In April 2013, the Senate famously rejected an amendment to the Safe Communities, Safe Schools Act of 2013 to expand background checks to most gun sales (often known as the Manchin-Toomey amendment), in large part due to concerns about a “national gun registry” and infringement on states’ laws. States’ rights remain a central feature of the conversation about gun violence, and have been raised again with the introduction of a new law. Senator John Cornyn (R-TX) introduced the Constitutional Concealed Carry Reciprocity Act of 2015 (S. 498), which would require all states with concealed carry programs (which, as of 2014, all states have) to honor concealed carry permits from other states, essentially creating driver’s license-like reciprocity between states. At first glance, this bill seems like a way to unify national gun laws. Yet, concealed carry programs vary wildly from state to state: some states have permit-holders undergo intensive training processes, while others have “permit-less carry,” or concealed carry programs that do not require a permit. Outside of concealed carry, states such as Texas are considering requiring its public colleges and universities to allow guns on campus, whereas Oregon is considering mandatory background checks for all gun purchases. Yet on a national level, these variations mean that if the Cornyn bill passes, states with strict concealed carry programs, such as Oregon, could face the prospect of people a short drive over from Wyoming and carrying guns on their streets with no training on how to use them. As such, the bill has sparked a lot of debate. Advocates of the bill, such as the NRA, point out that many states already have reciprocity agreements, whereas opponents have critiqued the proposed law as an assault on a state’s right to keep its citizens safe. The Talmud inspires us to take action to prevent gun violence: “He who takes one life it is as though he has destroyed the universe and he who saves one life it is as though he has saved the universe” (Mishnah Sanhedrin 4:5). As we monitor the debate over concealed carry, you can take action to prevent instances of gun violence by telling Congress to expand gun violence protections for domestic abuse victims. Learn more about our work on gun violence prevention here. Learn more about our campaign, “Don’t Stand Idly By,” here.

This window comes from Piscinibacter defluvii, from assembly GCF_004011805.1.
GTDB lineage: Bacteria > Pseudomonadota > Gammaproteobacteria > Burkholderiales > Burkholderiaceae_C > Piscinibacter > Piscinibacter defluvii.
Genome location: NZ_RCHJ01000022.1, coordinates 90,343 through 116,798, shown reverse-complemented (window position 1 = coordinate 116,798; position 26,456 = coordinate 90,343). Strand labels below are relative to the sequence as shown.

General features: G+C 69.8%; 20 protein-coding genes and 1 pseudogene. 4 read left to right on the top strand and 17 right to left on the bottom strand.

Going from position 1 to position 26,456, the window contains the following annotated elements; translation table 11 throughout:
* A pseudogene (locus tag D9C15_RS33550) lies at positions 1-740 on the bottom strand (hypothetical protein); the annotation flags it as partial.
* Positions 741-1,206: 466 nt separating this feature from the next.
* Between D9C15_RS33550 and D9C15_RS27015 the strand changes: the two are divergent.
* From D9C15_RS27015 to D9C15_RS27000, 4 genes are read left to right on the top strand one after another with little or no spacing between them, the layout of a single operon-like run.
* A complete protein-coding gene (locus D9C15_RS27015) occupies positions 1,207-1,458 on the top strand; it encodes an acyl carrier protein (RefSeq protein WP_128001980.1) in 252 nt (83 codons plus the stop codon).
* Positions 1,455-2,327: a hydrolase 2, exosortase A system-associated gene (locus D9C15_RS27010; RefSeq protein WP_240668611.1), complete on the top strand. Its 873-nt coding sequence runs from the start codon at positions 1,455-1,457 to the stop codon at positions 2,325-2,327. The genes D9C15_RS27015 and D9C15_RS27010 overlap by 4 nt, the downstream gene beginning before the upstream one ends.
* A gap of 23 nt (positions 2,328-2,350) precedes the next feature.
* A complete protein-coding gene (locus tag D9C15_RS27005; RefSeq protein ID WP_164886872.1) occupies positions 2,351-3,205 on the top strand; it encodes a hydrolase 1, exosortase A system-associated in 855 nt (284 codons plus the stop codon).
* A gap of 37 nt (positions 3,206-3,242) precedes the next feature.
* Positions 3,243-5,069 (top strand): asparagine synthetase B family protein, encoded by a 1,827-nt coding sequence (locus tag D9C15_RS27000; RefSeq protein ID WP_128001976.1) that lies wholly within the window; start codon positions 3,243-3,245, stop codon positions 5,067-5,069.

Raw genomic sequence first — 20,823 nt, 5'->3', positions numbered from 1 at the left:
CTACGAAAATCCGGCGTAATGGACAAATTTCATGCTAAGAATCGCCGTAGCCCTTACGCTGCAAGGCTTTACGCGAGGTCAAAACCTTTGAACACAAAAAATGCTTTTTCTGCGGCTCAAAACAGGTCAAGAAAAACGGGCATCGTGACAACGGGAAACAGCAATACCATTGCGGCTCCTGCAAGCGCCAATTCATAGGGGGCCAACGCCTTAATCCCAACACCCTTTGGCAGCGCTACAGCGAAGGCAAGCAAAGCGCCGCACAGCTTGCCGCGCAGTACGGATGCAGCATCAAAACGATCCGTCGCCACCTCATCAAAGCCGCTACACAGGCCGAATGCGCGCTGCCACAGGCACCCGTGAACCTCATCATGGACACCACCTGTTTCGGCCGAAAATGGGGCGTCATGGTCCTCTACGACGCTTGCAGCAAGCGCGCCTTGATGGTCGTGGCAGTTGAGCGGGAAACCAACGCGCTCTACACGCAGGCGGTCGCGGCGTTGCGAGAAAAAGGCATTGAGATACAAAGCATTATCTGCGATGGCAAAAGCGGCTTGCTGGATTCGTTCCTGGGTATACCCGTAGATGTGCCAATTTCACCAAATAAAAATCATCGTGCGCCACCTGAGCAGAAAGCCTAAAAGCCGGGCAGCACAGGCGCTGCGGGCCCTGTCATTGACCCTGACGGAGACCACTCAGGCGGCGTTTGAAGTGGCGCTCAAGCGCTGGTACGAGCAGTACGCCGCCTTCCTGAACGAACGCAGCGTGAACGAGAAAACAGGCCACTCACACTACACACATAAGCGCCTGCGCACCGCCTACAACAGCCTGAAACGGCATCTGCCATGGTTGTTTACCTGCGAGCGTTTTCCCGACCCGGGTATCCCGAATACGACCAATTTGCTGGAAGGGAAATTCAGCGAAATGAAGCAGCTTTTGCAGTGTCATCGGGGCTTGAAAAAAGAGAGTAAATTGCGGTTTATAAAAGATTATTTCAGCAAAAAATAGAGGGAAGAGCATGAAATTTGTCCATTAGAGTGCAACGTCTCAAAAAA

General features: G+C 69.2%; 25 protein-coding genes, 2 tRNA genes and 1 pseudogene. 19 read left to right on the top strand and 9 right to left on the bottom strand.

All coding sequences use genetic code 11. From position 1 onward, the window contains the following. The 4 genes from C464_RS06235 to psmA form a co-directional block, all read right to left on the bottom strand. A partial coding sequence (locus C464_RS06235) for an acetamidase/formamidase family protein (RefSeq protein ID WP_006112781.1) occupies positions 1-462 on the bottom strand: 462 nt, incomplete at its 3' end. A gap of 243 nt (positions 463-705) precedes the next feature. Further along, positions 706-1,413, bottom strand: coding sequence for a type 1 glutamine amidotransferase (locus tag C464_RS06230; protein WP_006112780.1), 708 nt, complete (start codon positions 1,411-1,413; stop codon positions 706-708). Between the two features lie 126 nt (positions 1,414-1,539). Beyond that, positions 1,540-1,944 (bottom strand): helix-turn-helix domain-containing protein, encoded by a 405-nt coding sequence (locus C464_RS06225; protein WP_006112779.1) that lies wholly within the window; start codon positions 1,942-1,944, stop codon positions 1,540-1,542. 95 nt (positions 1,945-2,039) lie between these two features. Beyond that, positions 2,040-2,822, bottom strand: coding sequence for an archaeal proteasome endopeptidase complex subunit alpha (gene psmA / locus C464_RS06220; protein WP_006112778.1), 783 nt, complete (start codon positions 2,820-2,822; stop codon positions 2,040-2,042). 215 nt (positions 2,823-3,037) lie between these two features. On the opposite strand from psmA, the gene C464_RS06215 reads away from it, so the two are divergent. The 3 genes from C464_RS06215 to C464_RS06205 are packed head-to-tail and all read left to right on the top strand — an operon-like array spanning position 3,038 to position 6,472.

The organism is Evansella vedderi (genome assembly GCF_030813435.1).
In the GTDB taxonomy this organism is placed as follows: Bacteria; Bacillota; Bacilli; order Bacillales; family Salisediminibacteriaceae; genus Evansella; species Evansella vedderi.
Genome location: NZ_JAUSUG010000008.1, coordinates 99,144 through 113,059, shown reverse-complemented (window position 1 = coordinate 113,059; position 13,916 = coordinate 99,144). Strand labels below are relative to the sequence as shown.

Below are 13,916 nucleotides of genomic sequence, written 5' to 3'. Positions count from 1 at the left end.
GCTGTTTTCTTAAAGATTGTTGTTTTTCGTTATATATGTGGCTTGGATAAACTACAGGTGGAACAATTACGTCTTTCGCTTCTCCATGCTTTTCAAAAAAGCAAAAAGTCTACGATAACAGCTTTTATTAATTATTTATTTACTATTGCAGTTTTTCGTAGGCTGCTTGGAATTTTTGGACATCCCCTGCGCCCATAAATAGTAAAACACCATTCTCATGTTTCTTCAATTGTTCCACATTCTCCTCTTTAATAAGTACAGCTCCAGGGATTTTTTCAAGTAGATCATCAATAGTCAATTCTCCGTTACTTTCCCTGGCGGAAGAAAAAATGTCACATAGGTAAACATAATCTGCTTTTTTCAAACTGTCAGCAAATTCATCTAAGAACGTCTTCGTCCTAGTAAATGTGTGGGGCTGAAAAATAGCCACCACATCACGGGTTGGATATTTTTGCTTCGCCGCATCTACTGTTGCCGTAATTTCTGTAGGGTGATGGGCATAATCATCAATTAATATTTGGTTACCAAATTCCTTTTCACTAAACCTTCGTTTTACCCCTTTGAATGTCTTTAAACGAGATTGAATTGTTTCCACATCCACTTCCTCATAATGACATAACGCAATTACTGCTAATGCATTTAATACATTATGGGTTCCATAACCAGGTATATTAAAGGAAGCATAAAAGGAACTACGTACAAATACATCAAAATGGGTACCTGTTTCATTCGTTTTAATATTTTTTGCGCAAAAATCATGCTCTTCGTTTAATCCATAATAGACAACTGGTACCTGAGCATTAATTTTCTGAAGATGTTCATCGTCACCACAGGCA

January 25, 2023
With 2023 in full swing, leaders and officials at every level are setting their agendas and priorities for the coming year. We continue to be proud of the power we built and mobilized in 2022 as a Reform Movement as we gather to set the agenda for our work in 2023.
January 19, 2023
January 22nd will mark 50 years since the Roe v. Wade decision and the first anniversary since the Supreme Court overturned Roe last summer, paving the way for states to ban abortion and restrict other critical reproductive health services.
January 13, 2023
The Religious Action Center is excited to continue our partnership with the Jewish Federations of North America as hosts of the annual Jewish Disability Advocacy Day (JDAD) on February 15th at 12 PM ET. Registration is officially LIVE!